Wednesday, July 6, 2011

BURN, WITCH, BURN (Sidney Hayers, 1962, UK)

Norman Taylor must face his disbeliefs and intellectual limitations, his home a volatile house of tarot cards, summoning his charm to conjure wife. Director Sidney Hayers casts a cinematic spell of witchcraft and trickery by utilizing tight framing and solid compositions often dominated by looming statues, creating a sense of impending doom in a rational world. Richard Matheson and Charles Beaumont adapt the classic Fritz Leiber novel into a believable domestic melodrama amid the politics of an English College.

Norman is a young and successful professor, well liked by his students and colleagues. He teaches the psychology of superstition, that it's the believer who powers the supernatural with post hoc fallacies and wishful thinking, not the ability to control reality with secret ceremonies and trinkets. But his wife Tansy believes that her charms guard Norman against the sinister urges of the faculty wives. Like the protagonist of Matheson's HELL HOUSE, Norman cannot accept the possibility of magic superseding science and it could drive him to madness. What makes the story so intriguing is that each encounter has a potential rationale explanation, either hypnosis or self-fulfilling prophecy. When Norman destroys his wife's protective charms and bad things begin to happen, he must race against time to save her from the evil clutches of a crippled witch...or from her own crippled beliefs.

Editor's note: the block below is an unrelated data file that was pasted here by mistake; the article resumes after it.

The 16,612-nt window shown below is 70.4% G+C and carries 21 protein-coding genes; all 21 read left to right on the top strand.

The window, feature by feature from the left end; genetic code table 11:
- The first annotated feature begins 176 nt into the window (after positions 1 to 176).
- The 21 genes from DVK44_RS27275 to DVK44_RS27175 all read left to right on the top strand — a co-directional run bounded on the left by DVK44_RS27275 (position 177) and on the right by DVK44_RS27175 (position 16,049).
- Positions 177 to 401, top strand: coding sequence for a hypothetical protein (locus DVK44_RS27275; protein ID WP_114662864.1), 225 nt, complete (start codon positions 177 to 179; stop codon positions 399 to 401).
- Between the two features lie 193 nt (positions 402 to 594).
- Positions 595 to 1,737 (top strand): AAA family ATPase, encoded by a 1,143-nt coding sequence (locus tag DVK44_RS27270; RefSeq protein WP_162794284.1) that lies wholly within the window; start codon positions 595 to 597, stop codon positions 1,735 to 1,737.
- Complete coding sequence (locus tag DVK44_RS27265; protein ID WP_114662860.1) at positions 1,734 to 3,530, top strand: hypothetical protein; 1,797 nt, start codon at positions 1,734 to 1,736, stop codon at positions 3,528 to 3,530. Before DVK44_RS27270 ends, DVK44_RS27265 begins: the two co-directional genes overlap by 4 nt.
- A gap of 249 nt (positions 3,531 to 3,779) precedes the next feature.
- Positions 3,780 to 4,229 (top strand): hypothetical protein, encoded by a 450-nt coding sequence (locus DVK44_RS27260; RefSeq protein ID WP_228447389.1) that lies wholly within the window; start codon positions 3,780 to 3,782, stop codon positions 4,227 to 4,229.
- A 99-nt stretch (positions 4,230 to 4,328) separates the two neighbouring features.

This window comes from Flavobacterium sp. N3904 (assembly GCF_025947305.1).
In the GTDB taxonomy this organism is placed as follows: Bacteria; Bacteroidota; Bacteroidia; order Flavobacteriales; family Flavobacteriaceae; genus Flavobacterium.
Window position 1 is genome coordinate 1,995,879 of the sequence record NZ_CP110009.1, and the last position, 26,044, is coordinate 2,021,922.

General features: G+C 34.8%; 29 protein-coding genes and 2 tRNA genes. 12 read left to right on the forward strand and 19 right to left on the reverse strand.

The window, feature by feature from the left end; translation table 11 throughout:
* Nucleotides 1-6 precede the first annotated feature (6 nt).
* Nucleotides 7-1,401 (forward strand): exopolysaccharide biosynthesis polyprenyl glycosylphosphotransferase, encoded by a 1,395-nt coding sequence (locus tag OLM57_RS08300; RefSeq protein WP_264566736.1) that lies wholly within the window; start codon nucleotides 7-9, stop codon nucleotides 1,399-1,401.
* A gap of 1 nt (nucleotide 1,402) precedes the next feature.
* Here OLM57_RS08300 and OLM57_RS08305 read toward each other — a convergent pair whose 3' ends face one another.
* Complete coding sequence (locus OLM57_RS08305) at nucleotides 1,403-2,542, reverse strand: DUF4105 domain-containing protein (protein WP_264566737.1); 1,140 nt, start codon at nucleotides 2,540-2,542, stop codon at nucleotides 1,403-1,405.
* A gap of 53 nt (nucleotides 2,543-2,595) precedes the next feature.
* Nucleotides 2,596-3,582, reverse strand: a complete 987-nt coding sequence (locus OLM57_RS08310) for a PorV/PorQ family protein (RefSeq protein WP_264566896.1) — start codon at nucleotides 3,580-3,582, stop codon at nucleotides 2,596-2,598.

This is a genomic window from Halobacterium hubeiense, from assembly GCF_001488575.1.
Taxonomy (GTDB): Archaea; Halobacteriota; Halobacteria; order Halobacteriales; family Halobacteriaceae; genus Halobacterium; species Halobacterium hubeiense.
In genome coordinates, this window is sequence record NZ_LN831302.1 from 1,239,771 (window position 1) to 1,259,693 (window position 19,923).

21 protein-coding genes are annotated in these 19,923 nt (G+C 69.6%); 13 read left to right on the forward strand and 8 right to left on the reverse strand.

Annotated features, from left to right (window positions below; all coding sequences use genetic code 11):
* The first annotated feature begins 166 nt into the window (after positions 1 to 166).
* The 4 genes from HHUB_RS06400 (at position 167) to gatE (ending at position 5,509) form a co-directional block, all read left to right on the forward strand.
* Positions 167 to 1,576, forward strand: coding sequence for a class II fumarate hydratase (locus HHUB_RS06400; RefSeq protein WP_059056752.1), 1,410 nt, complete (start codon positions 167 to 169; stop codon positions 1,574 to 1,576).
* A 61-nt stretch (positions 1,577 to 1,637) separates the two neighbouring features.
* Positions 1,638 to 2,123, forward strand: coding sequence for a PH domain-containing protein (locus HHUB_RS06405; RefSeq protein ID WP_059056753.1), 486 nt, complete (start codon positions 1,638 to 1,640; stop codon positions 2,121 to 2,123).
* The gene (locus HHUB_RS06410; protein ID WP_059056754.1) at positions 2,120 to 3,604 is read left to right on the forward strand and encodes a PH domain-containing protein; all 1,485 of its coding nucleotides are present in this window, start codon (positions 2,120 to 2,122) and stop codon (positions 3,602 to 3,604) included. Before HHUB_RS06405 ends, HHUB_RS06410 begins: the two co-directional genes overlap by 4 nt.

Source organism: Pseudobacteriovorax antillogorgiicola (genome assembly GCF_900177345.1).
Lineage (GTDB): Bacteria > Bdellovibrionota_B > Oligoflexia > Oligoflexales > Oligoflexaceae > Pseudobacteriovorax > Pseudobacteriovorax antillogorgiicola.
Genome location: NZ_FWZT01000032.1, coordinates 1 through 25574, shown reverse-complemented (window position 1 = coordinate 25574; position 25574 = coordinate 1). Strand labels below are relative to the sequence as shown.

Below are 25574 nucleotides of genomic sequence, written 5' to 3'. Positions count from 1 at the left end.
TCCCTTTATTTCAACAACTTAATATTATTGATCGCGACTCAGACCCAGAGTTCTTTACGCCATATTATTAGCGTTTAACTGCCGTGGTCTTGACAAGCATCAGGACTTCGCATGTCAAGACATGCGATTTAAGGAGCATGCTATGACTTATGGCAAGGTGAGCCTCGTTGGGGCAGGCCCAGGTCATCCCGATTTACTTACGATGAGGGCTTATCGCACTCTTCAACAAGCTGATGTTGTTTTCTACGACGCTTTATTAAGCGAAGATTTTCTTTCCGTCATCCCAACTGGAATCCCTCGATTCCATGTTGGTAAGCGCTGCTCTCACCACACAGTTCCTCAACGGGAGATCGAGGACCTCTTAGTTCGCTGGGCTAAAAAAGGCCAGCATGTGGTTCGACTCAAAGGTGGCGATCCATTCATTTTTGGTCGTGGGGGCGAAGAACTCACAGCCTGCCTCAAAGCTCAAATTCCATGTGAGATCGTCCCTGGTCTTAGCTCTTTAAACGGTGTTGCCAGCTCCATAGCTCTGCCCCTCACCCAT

The dénouement brings poetic justice to the vengeful and plotting antagonist: the eagle finally makes its landing.

Final Grade: (B)

3 comments:

Classic Film and TV Cafe said...

This is one of my favorite horror films of the 1960s, sort of a companion piece to NIGHT OF THE DEMON (but not that good). Both pics follow the Val Lewton school of horror filmmaking for the most part. My only problem--and it's with both films--is that the male protagonists refuse to believe even when the evidence is too hard to dismiss (sort of like Scully in X FILES). Still, a fine view and I love the closing shot of the blackboard.

Alex DeLarge said...

I tracked this down after reading about it in Matthew Bradley's comprehensive book on Richard Mattheson. His rave review did not disappoint!

I wish this were readily available on DVD as I had to stream from Netflix, though the quality was acceptable. The B&W cinematography was beautiful and the deep focus would benefit from 1080p.

I also just watched NIGHT OF THE DEMON, which I liked very much, and will soon post my review.

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